@ceiphren you’ll need to deal with that hateful stuff to make money.
You’ll need it anyway for payment processing. (Of course, once you can’t do that manually anymore, you have enough revenue to pay somebody to do it for you. Hopefully.)
@toolforger: Well as I already earned some money with the game I think i can avoid these hateful features.
The game is currently available on Desura and they’re doing a nice job handling the payment stuff.
@emtonsit: For the interface I’m using photoshop for the panels, buttons etc. and a tool called BMFont to create the .fnt-files for the nice letters. The ui framework is niftyGui (which is a little bit hard to start with but very powerful).
The models are created with 3D Studio Max and textured with photoshop and Terragen 1 for the skies. I tried blender for a while but I was always like 4 to 5 times faster with 3DS Max. That doesn’t mean that blender is bad. You can create everything you want in blender, too. And it is free while 3DS is really expensive.
And yes, 3d modelling is a question of experience. So the only thing you really have to keep in mind: Don’t. Give. Up.
A little beginners tip: If you’re doing more complex models like characters and ships, don’t start imediately with the modeling. Always sketch it on a paper before you start (it doesn’t matter if you can draw or not. The important thing is that you can “see” the idea of your modell )
Nifty does have its problems, so expect to have questions. (Most importantly: Shutting down Nifty or the Screen doesn’t really work, not within JME anyway; switch to an empty GUI page instead of trying to shut anything down.)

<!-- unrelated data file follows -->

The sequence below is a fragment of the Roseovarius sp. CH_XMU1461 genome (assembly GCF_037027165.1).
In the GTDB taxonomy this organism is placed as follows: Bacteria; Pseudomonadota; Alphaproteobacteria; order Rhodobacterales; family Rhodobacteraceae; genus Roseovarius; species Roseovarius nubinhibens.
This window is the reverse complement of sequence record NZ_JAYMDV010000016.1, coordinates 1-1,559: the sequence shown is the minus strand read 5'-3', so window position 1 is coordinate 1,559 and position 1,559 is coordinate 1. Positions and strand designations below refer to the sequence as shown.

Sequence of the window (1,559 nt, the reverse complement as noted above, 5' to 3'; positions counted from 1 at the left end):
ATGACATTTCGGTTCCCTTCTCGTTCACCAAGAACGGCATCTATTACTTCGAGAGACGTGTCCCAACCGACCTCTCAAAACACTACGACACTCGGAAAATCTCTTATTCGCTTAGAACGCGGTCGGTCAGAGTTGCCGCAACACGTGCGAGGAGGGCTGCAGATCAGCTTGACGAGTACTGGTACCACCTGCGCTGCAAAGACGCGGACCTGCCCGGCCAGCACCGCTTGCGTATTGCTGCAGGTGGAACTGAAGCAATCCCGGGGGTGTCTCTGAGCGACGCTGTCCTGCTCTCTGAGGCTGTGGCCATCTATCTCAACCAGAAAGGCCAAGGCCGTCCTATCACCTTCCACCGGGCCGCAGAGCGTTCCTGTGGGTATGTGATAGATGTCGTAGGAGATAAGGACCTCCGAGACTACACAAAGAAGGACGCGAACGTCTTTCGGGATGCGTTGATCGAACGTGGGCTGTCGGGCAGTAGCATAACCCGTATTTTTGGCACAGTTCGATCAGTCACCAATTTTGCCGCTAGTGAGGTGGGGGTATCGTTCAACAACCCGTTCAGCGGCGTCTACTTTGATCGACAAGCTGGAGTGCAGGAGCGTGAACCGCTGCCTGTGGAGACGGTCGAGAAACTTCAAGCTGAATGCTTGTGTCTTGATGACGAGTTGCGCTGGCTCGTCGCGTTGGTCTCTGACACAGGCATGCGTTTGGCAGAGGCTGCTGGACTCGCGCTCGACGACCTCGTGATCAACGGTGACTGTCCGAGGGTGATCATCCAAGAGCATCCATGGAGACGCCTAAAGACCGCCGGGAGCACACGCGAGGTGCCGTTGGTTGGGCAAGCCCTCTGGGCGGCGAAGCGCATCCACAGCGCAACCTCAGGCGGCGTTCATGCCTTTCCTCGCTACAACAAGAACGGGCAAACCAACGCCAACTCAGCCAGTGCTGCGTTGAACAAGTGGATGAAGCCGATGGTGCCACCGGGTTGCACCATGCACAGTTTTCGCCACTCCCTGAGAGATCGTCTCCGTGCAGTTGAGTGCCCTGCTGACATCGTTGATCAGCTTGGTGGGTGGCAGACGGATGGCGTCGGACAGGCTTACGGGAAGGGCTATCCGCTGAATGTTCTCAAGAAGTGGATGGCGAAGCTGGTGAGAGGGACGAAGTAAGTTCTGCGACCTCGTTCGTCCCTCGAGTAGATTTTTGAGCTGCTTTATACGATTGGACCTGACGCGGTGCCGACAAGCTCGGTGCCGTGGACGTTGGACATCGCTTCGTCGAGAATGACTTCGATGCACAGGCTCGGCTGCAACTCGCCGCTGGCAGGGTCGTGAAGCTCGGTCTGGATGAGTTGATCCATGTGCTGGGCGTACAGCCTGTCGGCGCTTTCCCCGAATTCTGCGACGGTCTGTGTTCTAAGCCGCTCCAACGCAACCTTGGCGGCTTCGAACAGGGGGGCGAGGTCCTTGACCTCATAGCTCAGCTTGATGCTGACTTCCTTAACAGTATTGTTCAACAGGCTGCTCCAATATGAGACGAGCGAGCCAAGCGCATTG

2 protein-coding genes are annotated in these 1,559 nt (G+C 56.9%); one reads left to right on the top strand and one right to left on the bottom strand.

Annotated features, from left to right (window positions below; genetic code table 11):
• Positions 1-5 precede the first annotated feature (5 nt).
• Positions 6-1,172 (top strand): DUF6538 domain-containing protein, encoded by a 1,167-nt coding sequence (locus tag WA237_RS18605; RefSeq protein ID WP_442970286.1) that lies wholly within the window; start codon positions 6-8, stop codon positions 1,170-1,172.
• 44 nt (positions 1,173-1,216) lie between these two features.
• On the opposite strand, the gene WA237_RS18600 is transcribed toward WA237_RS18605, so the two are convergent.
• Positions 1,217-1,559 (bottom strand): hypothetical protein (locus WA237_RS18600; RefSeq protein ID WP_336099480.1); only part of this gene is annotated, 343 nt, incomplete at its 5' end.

There are better alternatives in the works, so maybe you’ll want to postpone GUI polishing work towards a time nearer to the release date in case a better GUI alternative is available then.
There are better alternatives in the works, so maybe you'll want to postpone GUI polishing work towards a time nearer to the release date in case a better GUI alternative is available then.
Like what? Nifty is and will continue to be the primary choice for jME UIs
The “is” is correct of course; the “will continue to be” depends on what core dev you ask.
It depends on the time frame you’re considering, too. I know of a project that might become interesting in, say, six months from now; obviously there’s no prediction about when or if it will be adopted as primary choice.
The "is" is correct of course; the "will continue to be" depends on what core dev you ask.
It depends on the time frame you're considering, too. I know of a project that might become interesting in, say, six months from now; obviously there's no prediction about when or if it will be adopted as primary choice.
Now I'm curious: What is Nifty doing well?
The one thing that caught my eye was its animation support, but maybe I overlooked other good features simply because I’ve been taking them for granted.
I’d rather not take this thread too far down this line here as it’s a bit off topic and probably unproductive. Nifty is supposed to support the separate designer, separate implementer idiom. We might argue over how effective that is in reality but it has a lot of code and infrastructure to support that, ie: XML layouts. Lemur opts for a more swing-like approach.